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Wilch 08-15-2011 12:12 PM

For those who started late...
 
And I mean the people who started after they've stuck to a sport for a while, so generally 17+. I'm just taking my skating lessons right now, and I'm 22. Was wondering how long it took you guys to become a competent skater? I try to practice skating whenever I can (about 2-3 times a week, 1.5 hour or so each time).

uncleodb 08-15-2011 12:30 PM

Quote:

Originally Posted by Wilch (Post 35940983)
And I mean the people who started after they've stuck to a sport for a while, so generally 17+. I'm just taking my skating lessons right now, and I'm 22. Was wondering how long it took you guys to become a competent skater? I try to practice skating whenever I can (about 2-3 times a week, 1.5 hour or so each time).

I started learning how to skate and play ice hockey at the same time when I was in collage (20 yr old) or so, and I would say it took me about 1 year to be able to skate ok going forwards, cross overs, but only able to stop on 1 side. This is with about 2 hours of ice time per week at public skates. After that, it took much much longer to progress and learn to stop on my other side, backwards skating, backwards cross overs, transition from forwards to backawards. I think we tend to make huge leaps at the beginning and then your learning kinda slows down, but keep at it.

SaintMorose 08-15-2011 12:49 PM

If you have someone to help you and that kind of practice you could be feeling pretty good about your skating in 1-2 years. I've seen a few guys start up from scratch work hard and become better than average skaters in that time both had very high fitness levels.

I assume if you can go pretty hard for 90minutes straight you'd be in good enough shape to pull it off. All luck to you.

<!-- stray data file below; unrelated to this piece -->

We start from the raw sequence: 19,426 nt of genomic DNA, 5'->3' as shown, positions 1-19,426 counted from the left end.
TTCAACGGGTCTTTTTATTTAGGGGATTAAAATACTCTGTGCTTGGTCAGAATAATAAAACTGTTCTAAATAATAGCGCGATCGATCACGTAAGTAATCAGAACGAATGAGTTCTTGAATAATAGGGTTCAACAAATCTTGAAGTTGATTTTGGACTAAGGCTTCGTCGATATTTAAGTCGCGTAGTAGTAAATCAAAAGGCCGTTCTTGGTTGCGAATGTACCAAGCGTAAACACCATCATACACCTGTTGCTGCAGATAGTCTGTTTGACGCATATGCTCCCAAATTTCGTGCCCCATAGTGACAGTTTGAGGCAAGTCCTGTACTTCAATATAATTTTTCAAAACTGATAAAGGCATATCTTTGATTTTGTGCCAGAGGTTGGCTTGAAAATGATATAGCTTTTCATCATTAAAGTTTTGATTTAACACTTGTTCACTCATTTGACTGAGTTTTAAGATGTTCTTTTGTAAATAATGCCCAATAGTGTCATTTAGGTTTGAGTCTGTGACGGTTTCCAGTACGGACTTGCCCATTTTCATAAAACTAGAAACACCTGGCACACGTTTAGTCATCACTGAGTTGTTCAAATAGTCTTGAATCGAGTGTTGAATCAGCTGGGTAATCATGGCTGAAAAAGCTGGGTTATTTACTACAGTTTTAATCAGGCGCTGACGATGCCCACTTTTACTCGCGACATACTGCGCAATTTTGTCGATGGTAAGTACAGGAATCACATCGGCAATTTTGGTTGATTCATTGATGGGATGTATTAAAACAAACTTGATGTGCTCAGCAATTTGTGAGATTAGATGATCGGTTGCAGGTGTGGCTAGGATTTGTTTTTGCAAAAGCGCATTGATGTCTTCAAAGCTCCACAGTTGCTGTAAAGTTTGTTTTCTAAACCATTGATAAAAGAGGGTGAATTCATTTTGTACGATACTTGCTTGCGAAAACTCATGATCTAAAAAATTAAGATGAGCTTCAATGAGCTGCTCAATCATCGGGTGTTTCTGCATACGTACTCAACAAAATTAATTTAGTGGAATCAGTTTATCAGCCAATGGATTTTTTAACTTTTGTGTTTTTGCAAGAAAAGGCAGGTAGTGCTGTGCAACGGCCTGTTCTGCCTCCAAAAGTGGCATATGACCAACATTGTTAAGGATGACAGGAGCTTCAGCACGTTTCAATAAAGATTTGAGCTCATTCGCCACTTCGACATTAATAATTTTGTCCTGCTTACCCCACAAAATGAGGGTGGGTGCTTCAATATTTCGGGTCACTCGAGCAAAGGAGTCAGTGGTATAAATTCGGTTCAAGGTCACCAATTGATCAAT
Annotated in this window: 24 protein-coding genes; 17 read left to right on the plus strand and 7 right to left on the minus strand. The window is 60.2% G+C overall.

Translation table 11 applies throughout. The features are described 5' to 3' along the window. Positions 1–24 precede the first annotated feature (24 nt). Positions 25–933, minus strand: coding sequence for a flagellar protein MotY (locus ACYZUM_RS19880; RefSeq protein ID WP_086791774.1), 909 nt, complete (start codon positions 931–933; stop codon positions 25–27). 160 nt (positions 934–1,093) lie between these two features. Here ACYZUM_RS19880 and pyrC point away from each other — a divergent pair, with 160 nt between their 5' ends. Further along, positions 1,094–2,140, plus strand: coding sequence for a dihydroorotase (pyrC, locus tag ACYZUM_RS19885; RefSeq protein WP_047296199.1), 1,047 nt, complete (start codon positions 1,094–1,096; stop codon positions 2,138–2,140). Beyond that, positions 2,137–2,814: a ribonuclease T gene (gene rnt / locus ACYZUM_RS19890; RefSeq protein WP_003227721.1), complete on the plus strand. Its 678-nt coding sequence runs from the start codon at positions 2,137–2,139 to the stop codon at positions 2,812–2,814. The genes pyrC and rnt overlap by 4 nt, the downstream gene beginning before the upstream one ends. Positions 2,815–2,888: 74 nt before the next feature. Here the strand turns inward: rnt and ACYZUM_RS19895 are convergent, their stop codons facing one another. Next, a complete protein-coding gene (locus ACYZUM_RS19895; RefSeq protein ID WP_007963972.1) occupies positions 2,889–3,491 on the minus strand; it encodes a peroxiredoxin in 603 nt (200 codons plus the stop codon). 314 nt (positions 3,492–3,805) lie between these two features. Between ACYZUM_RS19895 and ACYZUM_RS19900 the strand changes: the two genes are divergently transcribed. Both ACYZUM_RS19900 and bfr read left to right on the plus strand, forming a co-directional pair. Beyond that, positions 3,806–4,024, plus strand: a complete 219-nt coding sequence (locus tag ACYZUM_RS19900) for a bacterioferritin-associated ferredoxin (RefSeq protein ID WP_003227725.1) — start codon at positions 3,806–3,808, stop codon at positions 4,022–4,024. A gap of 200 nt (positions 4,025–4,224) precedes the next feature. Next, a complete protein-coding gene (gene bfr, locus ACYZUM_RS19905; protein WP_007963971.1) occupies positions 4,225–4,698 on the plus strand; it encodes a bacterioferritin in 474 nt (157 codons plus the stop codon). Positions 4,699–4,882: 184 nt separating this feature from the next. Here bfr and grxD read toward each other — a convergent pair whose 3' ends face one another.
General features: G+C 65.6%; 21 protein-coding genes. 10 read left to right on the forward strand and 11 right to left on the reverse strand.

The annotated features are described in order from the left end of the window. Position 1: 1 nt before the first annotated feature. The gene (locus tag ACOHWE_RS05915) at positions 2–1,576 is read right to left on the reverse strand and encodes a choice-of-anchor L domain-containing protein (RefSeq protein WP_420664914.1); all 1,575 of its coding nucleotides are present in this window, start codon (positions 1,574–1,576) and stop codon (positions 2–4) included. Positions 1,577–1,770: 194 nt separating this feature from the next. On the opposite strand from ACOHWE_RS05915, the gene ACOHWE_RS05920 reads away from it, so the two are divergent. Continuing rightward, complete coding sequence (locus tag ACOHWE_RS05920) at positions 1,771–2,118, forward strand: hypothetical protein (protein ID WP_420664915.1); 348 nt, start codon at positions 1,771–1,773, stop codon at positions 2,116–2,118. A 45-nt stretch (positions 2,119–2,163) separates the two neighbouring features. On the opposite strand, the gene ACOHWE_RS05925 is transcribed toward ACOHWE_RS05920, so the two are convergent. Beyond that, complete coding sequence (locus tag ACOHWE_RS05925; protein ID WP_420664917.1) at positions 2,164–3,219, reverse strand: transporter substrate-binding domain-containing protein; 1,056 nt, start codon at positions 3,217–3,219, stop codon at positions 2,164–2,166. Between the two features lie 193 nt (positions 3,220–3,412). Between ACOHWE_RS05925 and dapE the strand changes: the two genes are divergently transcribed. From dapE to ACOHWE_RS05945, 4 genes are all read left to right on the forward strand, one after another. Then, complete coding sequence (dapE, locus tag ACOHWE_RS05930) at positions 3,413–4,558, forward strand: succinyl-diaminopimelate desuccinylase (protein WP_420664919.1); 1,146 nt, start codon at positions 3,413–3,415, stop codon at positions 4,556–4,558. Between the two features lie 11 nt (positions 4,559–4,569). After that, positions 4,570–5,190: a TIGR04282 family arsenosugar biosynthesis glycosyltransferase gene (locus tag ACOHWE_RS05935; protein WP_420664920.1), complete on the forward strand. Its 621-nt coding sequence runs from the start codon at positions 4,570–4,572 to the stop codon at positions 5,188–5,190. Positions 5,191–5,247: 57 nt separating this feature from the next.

Also don't be discouraged if it doesn't happen quickly I know guys who have been skating over 4 years and still struggle with some basics like stopping on both sides (very tricky without a lot of practice thank god for line drills as a kid :P).

ChiTownHawks 08-15-2011 01:39 PM

I started when I was 28, last August, so I am just coming up to a year on skates. I would say that I am close to competent. I can stop great on one side and ok on another, but I just need a little more practice on the one side and should have it soon. I can do forward crossovers, but not backwards ones. I play in a beginners league and in game situations I would say that I am in the top 10 of skaters in the league. I think in another year I will be very strong on my skates in almost all situations. I would say that I skate at least once, more often twice, and sometimes three times a week though. And I have not taken a week off without skating yet. So it has been a lot of hard work, but there is nothing like being able to play ice hockey after watching it for so long.

Wilch 08-15-2011 01:39 PM

Thankfully I'm not starting from scratch. I skated a bit when I was in elementary, but stopped skating since then. And yeah, I find that my left leg isn't as dexterous as my right. I find it a tad harder to do stops with my left foot. I think it's a lot easier to learn skating when you have your protective gear on in an ice rink with very few people.

Right now I'm taking lessons, hopefully that'll speed things up for me a bit. Was wondering when you guys found it adequate to start playing hockey? I was thinking as soon as I get my hockey stop for both feet and backwards skating right, I'm going to start picking up hockey.

ChiTownHawks 08-15-2011 01:44 PM

Quote:

Originally Posted by Wilch (Post 35943023)
Thankfully I'm not starting from scratch. I skated a bit when I was in elementary, but stopped skating since then. And yeah, I find that my left leg isn't as dexterous as my right. I find it a tad harder to do stops with my left foot. I think it's a lot easier to learn skating when you have your protective gear on in an ice rink with very few people.

Right now I'm taking lessons, hopefully that'll speed things up for me a bit. Was wondering when you guys found it adequate to start playing hockey? I was thinking as soon as I get my hockey stop for both feet and backwards skating right, I'm going to start picking up hockey.

I think you can probably start soon so long as it is a beginners league or you could get discouraged by the pace of play. I have guys on my team that don't know how to stop or skate properly and I view them as a liability so you don't want to be that guy. I am sure you'll know when you are ready though.

rinkrat22 08-15-2011 03:05 PM

if you have the funds, and the space to do it don't forget that rollerblades will allow you to work on some of your skating. crossovers, foreward and backward, transitions, even edge work, (as far as balance) can be replicated off ice. now obviously you can't work on stops but these other things will help you accelerate your own learning curve.